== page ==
Thirty-five years ago, students couldn’t RSVP to Hash Bash on Facebook.com – word-of-mouth and fliers were the only advertisements for the event. But the lack of easy, online publicity didn’t stop scores of students from gathering for the first-ever Hash Bash during the first weekend of April in 1972.
The first Hash Bash was held as a celebration after the success of the “Free John Now” campaign that arouse in response to the incarceration of political activist and Ann Arbor local, John Sinclair.
Sinclair was arrested and sentenced to 10 years in prison for the possession of two marijuana joints in July 1969.
He quickly became an icon of the counter-cluture movement and inspired a number of protests around the country.
John Lennon and Yoko Ono sponsored a Free John Now rally at Crisler Arena on Dec. 10, 1971. They argued that Sinclair’s incarceration had been cruel and unusual punishment and that Sinclair was convicted as a result of police entrapment.
Three days after the rally at Crisler Arena, Sinclair’s case was re-examined by the Michigan Supreme Court. He was released from prison on Dec. 13, 1971.
The first Hash Bash occurred three and a half months after Sinclair’s release from jail. The leaders of the 1960s counterculture, many of them students and young adults living in Ann Arbor, were prominent participants in the first Hash Bash.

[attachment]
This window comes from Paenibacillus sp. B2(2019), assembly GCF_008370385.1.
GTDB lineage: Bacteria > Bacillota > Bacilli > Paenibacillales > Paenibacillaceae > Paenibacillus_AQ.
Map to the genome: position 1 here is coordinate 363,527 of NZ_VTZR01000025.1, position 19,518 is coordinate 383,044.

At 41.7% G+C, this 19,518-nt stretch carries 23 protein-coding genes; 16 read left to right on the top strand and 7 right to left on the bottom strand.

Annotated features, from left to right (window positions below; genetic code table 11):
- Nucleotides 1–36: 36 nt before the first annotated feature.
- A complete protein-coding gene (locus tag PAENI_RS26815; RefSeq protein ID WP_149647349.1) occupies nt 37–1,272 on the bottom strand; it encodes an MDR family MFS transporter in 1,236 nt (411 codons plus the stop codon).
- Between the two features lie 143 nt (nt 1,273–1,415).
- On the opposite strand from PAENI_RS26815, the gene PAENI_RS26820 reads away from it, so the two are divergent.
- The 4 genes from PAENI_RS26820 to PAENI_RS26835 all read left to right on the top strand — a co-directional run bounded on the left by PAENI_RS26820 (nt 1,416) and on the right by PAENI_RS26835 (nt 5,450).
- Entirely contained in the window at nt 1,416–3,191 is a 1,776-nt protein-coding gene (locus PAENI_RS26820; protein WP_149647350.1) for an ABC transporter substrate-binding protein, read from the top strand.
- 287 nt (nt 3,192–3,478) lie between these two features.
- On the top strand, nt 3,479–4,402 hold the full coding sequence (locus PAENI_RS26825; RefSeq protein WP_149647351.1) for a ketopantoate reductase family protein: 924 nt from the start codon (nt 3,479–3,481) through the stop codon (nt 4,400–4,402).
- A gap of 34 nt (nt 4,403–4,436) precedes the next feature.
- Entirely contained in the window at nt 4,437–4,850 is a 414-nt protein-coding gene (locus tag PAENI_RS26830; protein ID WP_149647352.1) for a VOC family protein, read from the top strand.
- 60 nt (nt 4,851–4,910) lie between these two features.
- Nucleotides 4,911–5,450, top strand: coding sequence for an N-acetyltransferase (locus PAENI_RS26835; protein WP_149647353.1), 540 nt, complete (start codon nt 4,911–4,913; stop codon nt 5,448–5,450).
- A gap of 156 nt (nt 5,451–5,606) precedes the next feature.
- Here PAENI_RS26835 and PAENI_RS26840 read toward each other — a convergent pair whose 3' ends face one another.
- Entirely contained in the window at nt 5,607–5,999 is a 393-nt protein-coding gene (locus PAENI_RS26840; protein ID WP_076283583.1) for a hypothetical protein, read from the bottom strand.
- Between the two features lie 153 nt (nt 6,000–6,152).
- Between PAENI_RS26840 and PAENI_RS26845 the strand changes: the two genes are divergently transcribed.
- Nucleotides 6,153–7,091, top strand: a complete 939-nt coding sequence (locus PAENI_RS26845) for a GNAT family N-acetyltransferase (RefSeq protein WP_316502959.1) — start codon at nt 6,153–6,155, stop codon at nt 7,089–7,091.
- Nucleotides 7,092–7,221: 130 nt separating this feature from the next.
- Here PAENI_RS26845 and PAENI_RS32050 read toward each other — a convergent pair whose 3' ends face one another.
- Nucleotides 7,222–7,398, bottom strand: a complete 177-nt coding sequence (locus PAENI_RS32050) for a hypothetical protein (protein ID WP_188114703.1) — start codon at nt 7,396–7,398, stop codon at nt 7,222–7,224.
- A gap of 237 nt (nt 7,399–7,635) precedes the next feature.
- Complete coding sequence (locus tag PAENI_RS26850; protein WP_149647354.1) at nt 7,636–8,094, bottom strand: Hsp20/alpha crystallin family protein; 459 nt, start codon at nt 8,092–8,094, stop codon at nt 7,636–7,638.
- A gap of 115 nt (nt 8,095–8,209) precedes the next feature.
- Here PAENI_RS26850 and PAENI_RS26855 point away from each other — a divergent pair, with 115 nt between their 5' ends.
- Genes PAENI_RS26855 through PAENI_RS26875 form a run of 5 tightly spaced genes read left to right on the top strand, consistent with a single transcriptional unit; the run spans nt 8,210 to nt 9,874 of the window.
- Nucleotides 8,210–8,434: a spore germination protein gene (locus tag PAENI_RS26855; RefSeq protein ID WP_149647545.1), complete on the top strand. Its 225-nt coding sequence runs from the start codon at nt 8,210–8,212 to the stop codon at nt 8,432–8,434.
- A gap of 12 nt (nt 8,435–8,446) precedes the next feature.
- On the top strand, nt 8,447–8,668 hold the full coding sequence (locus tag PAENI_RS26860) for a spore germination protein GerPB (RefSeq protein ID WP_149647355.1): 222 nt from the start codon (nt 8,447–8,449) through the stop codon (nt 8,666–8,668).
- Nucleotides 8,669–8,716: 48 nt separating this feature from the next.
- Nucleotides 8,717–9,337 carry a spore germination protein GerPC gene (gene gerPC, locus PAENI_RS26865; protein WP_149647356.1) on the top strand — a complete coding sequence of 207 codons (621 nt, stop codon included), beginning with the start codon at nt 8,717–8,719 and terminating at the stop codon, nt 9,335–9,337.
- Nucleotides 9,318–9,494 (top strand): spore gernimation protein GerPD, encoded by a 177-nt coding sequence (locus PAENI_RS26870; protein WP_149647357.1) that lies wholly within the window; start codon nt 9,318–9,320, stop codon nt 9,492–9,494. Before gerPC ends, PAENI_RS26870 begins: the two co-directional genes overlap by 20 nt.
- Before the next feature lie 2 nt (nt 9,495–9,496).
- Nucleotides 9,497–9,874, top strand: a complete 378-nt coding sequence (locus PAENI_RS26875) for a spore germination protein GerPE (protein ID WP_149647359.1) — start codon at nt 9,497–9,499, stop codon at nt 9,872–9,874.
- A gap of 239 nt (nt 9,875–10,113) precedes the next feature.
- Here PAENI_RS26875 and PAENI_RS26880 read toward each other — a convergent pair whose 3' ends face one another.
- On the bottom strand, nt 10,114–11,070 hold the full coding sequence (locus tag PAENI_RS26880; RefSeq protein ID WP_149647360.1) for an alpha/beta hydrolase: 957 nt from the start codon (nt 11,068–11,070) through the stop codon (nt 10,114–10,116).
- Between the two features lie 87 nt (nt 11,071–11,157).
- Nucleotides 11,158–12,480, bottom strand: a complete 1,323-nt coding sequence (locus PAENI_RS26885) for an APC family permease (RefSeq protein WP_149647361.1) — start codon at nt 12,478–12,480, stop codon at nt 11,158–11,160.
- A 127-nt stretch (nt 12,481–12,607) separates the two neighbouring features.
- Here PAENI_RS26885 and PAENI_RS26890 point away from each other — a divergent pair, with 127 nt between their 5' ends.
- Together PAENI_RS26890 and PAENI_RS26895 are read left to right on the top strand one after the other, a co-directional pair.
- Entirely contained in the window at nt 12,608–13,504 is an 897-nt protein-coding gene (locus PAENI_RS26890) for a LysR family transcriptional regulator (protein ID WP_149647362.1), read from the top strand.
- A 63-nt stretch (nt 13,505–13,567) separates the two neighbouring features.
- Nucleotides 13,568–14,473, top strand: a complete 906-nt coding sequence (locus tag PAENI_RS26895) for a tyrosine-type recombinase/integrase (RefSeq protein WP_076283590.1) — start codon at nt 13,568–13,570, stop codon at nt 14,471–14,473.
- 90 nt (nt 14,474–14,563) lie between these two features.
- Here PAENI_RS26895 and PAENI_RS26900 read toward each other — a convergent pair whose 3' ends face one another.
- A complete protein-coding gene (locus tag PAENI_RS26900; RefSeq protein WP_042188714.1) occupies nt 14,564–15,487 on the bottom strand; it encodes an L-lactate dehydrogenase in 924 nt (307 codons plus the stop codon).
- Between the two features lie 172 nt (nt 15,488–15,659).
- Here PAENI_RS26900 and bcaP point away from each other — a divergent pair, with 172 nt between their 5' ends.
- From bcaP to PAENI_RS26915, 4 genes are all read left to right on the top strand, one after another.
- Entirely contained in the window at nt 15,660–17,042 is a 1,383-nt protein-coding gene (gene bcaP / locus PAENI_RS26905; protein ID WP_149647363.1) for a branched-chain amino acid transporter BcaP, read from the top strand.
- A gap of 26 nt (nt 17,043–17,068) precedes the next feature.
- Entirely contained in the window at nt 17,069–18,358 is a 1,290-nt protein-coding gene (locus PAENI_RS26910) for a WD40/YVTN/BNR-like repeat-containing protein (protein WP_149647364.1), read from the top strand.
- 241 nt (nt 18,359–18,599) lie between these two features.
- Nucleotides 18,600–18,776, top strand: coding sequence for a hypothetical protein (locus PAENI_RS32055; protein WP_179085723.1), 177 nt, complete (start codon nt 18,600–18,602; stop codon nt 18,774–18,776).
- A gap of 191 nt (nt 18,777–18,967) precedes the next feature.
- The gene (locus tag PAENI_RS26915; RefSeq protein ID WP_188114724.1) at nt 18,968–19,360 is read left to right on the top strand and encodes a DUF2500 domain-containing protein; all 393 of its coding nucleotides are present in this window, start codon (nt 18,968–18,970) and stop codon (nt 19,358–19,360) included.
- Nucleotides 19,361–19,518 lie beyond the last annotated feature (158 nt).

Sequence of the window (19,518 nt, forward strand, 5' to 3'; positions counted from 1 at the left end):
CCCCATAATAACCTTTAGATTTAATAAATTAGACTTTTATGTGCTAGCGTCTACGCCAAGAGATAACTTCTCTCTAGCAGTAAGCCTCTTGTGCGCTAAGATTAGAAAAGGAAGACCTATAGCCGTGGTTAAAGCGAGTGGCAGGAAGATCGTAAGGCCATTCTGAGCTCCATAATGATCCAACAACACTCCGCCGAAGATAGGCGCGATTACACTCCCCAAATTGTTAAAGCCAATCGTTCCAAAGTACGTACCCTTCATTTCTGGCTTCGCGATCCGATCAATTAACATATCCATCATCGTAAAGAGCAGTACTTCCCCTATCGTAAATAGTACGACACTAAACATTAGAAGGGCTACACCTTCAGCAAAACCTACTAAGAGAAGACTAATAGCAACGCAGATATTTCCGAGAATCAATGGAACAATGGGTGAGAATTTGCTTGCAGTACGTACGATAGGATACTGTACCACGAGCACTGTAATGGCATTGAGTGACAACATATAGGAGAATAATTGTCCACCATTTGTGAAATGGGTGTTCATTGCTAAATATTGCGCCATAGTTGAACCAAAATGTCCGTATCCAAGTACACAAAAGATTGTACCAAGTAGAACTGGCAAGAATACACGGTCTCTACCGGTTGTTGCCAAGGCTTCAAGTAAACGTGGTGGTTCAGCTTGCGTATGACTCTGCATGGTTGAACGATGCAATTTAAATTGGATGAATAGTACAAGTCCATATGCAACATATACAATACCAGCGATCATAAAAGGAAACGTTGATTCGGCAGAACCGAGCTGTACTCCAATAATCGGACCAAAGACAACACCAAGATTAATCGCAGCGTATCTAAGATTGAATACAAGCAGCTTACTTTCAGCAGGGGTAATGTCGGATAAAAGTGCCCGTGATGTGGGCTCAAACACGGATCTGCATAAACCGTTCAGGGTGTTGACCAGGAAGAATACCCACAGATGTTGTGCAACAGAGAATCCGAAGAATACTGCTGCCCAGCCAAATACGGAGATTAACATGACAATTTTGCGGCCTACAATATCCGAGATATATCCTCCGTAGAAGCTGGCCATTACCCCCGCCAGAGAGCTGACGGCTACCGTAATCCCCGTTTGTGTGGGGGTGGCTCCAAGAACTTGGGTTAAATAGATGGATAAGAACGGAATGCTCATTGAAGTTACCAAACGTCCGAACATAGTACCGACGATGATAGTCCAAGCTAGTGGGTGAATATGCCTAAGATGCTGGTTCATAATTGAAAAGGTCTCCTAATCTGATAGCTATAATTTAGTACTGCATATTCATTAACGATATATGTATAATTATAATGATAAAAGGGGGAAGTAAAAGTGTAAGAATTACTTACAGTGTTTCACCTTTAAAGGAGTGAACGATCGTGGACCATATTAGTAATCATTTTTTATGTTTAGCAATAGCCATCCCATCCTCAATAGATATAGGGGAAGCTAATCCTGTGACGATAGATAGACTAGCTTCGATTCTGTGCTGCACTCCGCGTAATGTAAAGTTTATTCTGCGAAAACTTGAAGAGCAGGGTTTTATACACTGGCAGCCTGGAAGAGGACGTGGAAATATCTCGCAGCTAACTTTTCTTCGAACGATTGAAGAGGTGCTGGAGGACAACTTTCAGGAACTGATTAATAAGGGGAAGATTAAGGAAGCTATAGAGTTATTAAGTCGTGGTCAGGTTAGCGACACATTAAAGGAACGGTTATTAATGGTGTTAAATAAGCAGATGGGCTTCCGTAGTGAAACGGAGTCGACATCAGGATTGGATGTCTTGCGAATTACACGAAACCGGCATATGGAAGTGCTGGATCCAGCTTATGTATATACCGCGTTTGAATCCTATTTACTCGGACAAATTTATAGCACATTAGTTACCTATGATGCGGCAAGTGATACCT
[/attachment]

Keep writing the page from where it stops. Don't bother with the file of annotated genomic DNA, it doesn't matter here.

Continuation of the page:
The event included speeches, demonstrations in favor of marijuana legalization, music and street vending.
Police officers have often turned a blind eye to some of the drug use that typically accompanies the festival.
Over the years, student attendance at the =Hash Bash “High Noon” march on the Diag has waned. But enthusiasts and pro-marijuana advocates have continued holding the event in Ann Arbor partly because of its history and the city’s relatively lax marijuana laws.
In Ann Arbor (except on campus, which is under state law), possession of marijuana is a civil infraction rather than a criminal offense.
Organizers at the first event hoped it would become a tradition.
“The hash festival should become an annual affair, and we hope to see everybody out here again next year,” one organizer told The Michigan Daily at the time.
Thirty-five years later, the tradition is still alive.
– This article draws on sources from the Bentley Historical Library